7:00 A.M. ET Jan. 16, 2013
The Rev. Douglas J. Waite
Web-only photos courtesy of Douglas Waite.
Last February, I completed 30 years of active duty with the United States Navy. My career started when I was about to be drafted during the Vietnam War after I graduated from college. I enlisted in the Navy and became an electrician on destroyers. I was a newlywed. After two years of active duty following boot camp and electrical school, I was honorably discharged. It was a happy day for me. I had found the life of an enlisted sailor at the end of the Vietnam War stressful and difficult.
In the early 1980s, when I was pastor of one of the fastest-growing churches in my annual conference, in the middle of an extensive building program, I heard God’s call to go back into the Navy as a chaplain. I argued with God. We had just had our third child, and I did not want to leave my growing family again. God assured me — and confirmed through my wife, bishop and district superintendent — that God had created me for this assignment and I was to do it.
I was commissioned as a Navy chaplain in 1983. My family grew to five children, including two adopted from Japan and China. We experienced 21 moves on three continents. I was deployed to a combat zone twice on nuclear aircraft carriers. We took our large family to live in both Asia and Europe.
I have been married to Gail, an amazing woman, for 41 dynamic years. She was the perfect choice for a Navy wife. Many times while I was deployed to the North Arabian Sea during Desert Storm, Gail hitched up a 24-foot travel trailer and took four of our children camping. When I returned and asked her to help me hook the trailer up again, she said she forgot how to do it!
Throughout my years of military service, The United Methodist Church received me, both positively and negatively. By far, the majority was positive. Usually those who were negative were the clergy. A clergy colleague, for example, told me I was going to hell because I was a military chaplain. However, many laity, especially veterans, said how much they appreciated my service to God and country.
Military members have shared that when they showed up in uniform at a United Methodist church, they were told they would not be welcome if they came again in uniform. When the Navy selected me to do a doctorate in homiletics, liturgy and church music, one seminary in my jurisdiction said I was not welcome because I was a military chaplain. However, some of the positive interaction from United Methodist clergy came when their sons and daughters joined the military and they needed assistance. I was more than glad to give it.
Congregations play important role
Capt. Douglas Waite poses for a family photo with his daughter, Mae, 17, and his wife, Gail.
The military lifestyle is difficult. Everyone moves every two to three years. On top of the moves, the military member often deploys away from the family for months at a time. My two nuclear aircraft carriers were always at sea. I did three-year tours on each one. These constant moves and absences in dangerous locations work a heavy toll on military families. There is a high incidence of divorce because of it. Military children often act out in adolescence.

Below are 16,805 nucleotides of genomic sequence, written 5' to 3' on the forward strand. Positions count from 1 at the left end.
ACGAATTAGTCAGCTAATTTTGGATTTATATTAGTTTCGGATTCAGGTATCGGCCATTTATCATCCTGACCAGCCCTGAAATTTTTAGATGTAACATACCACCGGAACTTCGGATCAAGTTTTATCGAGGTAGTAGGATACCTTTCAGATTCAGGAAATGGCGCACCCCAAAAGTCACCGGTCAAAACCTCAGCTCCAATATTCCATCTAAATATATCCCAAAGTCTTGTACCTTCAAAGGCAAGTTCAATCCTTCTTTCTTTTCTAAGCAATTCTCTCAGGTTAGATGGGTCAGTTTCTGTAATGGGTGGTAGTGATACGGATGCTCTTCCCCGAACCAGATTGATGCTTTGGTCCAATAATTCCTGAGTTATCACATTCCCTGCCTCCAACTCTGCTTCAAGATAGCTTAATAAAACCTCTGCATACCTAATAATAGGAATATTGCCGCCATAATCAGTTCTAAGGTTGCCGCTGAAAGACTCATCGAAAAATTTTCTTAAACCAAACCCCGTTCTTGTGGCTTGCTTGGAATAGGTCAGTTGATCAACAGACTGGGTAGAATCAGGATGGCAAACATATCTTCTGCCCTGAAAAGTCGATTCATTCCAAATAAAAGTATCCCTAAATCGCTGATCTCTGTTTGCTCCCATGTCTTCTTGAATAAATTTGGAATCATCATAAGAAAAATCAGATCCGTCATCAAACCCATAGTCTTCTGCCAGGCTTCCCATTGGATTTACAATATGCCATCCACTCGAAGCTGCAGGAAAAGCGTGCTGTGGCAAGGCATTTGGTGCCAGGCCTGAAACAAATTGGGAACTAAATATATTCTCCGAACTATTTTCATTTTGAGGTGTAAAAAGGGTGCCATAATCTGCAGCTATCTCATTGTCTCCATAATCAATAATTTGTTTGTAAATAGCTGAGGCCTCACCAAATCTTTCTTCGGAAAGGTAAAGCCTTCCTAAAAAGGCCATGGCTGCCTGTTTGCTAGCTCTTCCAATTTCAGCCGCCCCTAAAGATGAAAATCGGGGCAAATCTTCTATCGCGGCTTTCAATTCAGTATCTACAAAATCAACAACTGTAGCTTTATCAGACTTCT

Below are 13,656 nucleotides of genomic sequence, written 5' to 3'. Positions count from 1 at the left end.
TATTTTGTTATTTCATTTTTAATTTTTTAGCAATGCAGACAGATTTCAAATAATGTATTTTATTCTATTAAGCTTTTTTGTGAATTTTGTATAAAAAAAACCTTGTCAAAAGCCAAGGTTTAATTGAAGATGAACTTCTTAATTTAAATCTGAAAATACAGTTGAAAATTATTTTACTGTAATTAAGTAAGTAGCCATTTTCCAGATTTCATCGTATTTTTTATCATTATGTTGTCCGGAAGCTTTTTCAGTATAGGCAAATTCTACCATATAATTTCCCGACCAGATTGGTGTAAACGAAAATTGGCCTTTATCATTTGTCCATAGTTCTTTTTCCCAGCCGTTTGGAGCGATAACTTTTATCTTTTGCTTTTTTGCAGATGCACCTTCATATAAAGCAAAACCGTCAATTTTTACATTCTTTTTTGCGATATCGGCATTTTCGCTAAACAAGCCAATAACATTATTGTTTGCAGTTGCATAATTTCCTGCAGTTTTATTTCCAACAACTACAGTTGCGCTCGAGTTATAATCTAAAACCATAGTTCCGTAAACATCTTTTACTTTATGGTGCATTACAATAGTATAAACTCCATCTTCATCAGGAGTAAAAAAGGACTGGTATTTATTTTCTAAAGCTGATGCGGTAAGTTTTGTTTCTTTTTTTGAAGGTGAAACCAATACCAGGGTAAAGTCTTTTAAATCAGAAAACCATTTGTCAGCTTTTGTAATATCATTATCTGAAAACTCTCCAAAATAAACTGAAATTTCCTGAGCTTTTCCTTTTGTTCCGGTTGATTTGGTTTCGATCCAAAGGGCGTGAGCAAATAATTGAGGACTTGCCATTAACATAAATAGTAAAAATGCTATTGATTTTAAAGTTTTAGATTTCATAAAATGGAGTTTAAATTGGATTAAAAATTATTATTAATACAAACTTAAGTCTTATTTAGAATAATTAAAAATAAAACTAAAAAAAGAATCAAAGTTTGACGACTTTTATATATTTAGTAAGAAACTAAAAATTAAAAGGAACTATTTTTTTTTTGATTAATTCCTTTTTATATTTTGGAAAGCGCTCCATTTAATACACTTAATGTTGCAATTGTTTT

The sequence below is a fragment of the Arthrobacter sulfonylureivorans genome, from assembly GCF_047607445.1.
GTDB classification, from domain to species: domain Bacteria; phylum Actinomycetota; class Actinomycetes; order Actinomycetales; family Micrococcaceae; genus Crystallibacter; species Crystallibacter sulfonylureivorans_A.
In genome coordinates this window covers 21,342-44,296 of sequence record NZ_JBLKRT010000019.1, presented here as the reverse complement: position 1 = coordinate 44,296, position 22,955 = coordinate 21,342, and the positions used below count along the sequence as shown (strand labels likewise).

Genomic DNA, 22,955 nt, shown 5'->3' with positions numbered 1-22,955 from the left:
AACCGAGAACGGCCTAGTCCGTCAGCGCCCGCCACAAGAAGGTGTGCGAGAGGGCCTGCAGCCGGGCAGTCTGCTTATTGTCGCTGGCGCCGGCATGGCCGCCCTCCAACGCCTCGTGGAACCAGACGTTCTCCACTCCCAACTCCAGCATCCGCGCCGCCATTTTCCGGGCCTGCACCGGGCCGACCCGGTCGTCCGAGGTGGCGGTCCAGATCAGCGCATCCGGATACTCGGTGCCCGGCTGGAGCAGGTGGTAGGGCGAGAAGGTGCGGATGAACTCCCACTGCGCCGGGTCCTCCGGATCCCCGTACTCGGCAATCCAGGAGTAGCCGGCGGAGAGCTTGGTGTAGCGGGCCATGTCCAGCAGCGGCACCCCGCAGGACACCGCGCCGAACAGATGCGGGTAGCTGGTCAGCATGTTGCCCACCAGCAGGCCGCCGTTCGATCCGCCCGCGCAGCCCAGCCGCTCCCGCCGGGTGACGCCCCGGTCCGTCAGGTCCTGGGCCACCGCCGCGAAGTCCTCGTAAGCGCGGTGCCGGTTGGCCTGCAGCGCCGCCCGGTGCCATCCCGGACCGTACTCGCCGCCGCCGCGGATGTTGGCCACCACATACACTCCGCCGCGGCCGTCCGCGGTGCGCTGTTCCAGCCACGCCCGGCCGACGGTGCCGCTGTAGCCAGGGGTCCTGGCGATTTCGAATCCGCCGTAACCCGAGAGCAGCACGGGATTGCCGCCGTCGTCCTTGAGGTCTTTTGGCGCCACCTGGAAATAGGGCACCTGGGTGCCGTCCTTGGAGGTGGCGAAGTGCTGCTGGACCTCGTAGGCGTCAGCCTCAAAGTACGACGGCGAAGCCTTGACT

United Methodist churches can play a big role in alleviating the stressful lifestyle of military families. I have attended terrific, supportive United Methodist churches all over the United States. They encouraged me to preach in uniform, teach Bible studies and speak at various events. They supported my wife when I was away. These special loving, giving congregations were proud of our service to God and country and more than willing to help us. The first thing I did when we arrived in a new community was to contact the United Methodist pastor and ask for help with locating housing, doctors, schools and so forth. Most were willing to give it.
On Jan. 20, United Methodists will celebrate America’s Sunday Supper, and honoring veterans is this year’s focus. Inspired by the legacy of the Rev. Martin Luther King Jr., America’s Sunday Supper invites people from diverse backgrounds to come together to share a meal, discuss issues that affect their community and highlight the power each one of us has to make a difference.
It’s a perfect time to reach out to military families, especially those new in town. Encourage active and retired military to wear their uniforms on Jan. 20 and for Veterans Day, Memorial Day and other special events. Get to know military families. Invite them to tell their stories. You will have them with you just two to three years, so don’t waste time. Many members of our wonderful military are United Methodist in background, and they would love to get involved in a local church in the community. They have terrific skills and are well read and traveled. They also make great future missionaries in their next assignments, taking with them what they learn from you.
Thank you for thinking of and praying for our military and their families, seeking ways to lessen their stress and helping them as they help us stay free and secure.
To learn ways The United Methodist Church is in ministry with those who serve, visit www.umc.org/military.
*Capt. Waite, now retired from the Chaplain Corps, United States Navy, is pastor of Cornerstone United Methodist Church, Covington, Wash.
News media contact: Barbara Dunlap-Berg, Nashville, Tenn., (615) 742-5470 or email@example.com.